The Political Economy of Pension Reform
Edited by Martin Rein and Winfried Schmähl
Chapter 14: Latin American and East European Pension Reforms: Accounting for a Paradigm Shift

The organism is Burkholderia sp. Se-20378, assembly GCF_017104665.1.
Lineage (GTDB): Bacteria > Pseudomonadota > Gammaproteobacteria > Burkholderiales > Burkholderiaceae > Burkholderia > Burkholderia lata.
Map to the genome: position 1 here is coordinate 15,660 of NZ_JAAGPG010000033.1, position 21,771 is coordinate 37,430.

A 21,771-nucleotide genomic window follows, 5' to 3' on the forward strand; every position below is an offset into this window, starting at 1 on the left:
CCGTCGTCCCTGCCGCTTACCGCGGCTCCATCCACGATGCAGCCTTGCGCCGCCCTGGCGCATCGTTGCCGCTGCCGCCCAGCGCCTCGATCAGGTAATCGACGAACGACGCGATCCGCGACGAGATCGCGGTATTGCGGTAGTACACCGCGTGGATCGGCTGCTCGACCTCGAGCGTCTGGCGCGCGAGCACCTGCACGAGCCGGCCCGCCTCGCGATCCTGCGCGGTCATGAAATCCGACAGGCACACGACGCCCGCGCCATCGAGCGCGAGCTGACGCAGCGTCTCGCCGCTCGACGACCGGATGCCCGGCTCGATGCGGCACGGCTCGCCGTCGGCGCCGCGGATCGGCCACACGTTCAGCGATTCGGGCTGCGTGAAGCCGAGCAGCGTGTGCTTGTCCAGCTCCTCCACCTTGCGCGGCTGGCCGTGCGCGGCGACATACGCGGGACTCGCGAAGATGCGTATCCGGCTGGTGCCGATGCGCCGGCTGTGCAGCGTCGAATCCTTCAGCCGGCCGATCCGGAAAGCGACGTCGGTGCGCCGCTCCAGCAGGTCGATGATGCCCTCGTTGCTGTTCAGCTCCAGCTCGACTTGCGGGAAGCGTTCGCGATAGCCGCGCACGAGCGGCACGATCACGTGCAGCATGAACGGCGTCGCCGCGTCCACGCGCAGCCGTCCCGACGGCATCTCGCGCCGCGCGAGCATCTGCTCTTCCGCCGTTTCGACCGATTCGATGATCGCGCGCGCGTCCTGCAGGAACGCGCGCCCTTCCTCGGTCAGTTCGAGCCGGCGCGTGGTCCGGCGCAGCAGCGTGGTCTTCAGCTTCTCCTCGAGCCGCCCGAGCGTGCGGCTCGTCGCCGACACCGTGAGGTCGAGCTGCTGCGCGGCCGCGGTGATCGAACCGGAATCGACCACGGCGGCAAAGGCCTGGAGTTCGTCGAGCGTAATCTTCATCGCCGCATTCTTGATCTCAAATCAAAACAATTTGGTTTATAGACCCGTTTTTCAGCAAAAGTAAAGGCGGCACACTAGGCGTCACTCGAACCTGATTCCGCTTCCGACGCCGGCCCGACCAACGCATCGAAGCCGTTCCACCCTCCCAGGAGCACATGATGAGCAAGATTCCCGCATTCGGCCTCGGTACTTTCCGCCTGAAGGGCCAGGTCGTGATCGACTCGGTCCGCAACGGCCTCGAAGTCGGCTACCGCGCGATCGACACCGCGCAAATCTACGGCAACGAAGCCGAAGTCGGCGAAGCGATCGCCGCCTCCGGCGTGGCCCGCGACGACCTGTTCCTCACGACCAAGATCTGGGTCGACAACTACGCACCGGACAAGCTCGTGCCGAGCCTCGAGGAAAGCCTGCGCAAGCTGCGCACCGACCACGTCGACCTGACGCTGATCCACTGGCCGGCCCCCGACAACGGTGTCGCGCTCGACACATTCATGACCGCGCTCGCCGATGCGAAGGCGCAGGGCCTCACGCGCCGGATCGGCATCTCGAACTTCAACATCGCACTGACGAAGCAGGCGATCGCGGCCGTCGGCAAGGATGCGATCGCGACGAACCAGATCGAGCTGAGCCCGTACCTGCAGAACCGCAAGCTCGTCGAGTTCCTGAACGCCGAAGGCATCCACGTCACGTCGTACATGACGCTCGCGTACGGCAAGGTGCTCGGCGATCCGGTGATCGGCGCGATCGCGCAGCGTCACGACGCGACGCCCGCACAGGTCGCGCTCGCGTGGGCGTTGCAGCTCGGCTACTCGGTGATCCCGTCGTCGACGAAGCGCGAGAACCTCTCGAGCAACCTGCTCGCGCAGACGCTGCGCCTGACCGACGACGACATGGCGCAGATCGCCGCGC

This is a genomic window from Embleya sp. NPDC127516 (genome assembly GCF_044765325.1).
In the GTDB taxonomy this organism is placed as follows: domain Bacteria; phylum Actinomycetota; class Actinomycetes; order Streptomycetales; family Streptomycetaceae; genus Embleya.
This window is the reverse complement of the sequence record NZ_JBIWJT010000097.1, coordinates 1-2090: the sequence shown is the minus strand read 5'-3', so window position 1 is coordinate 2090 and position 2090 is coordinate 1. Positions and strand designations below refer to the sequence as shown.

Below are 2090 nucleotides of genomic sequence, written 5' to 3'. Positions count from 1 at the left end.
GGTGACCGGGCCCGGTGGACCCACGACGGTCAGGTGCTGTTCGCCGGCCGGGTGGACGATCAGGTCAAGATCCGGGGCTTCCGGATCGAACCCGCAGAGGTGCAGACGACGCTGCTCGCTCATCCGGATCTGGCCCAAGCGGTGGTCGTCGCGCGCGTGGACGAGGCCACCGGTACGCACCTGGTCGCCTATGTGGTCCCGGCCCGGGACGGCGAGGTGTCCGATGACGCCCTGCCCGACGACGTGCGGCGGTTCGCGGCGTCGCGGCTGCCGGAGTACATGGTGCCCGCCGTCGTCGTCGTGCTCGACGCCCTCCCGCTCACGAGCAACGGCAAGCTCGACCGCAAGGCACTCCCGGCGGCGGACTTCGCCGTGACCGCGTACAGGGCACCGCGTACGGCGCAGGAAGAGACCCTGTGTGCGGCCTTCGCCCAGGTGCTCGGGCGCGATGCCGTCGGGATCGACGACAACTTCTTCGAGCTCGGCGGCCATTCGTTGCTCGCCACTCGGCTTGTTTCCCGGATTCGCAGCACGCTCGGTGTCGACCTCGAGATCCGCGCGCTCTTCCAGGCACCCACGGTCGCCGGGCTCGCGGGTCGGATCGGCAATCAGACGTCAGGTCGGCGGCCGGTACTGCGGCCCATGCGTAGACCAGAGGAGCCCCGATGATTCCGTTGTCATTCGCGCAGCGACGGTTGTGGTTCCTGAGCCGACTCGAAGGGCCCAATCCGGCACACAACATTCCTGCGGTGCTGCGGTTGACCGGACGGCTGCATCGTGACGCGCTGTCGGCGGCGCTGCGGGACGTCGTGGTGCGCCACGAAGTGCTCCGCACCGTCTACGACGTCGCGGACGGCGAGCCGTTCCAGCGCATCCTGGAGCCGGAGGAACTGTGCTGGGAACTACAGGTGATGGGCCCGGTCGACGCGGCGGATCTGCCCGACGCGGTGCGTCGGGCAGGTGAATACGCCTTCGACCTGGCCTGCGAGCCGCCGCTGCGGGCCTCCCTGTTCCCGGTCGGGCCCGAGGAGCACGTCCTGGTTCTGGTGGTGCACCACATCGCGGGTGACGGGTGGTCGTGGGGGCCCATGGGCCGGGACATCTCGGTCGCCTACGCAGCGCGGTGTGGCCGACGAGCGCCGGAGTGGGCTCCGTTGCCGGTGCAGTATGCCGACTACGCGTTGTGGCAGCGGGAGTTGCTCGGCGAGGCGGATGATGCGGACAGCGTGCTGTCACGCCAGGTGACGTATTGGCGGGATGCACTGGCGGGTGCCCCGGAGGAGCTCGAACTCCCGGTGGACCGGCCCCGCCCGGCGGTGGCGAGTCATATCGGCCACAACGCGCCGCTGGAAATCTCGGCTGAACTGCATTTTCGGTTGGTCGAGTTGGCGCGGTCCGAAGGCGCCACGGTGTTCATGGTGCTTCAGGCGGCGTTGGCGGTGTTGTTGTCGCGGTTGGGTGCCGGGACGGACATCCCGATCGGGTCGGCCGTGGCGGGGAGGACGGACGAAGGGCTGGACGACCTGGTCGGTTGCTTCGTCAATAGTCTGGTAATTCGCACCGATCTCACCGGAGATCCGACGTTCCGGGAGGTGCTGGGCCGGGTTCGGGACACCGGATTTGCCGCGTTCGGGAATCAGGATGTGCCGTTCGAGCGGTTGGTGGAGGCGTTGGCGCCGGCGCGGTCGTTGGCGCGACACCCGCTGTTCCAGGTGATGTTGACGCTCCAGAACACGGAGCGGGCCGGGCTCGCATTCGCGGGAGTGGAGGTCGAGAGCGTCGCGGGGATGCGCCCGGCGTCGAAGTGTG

Katharina Müller INTRODUCTION Twenty years after the iconoclastic Chilean reform, half of all Latin American countries had introduced compulsory individually fully funded (IFF) schemes that either compete with, replace or complement the existing public pay-as-you-go (PAYGO) schemes.1 Another wave of pension privatizations has been taking shape in Eastern Europe and the Former Soviet Union.2 This move, that has been referred to as ‘structural’ or ‘systemic’ pension reform, implies a fundamental paradigmatic departure from the previous pension system. It amounts to a shift from an intergenerational contract to individual provision for old age, as well as from the state to the market as the main supplier of retirement pensions. The paradigm change inherent in radical pension reform therefore amounts to a substantial rewrite of the underlying social contract, which is particularly remarkable as pension systems were long thought diﬃcult to reform.3 This puzzle has triggered multidisciplinary research over the past few years.4 Interestingly, however, the similarity of pension reform approaches in Latin America and Eastern Europe has prompted little cross-regional analysis so far. In this chapter, pension privatization in both regions will be analysed comparatively, in an attempt to explore the similarities and diﬀerences in Latin American and East European pension policy. FROM BISMARCK TO FRIEDMAN: STRUCTURAL PENSION REFORM IN LATIN AMERICA The origins of Bismarckian-style pension schemes in Latin America can be traced back to the ﬁrst decades of the twentieth century.5 Coverage and beneﬁts in the pioneer countries were gradually extended from powerful groups such...
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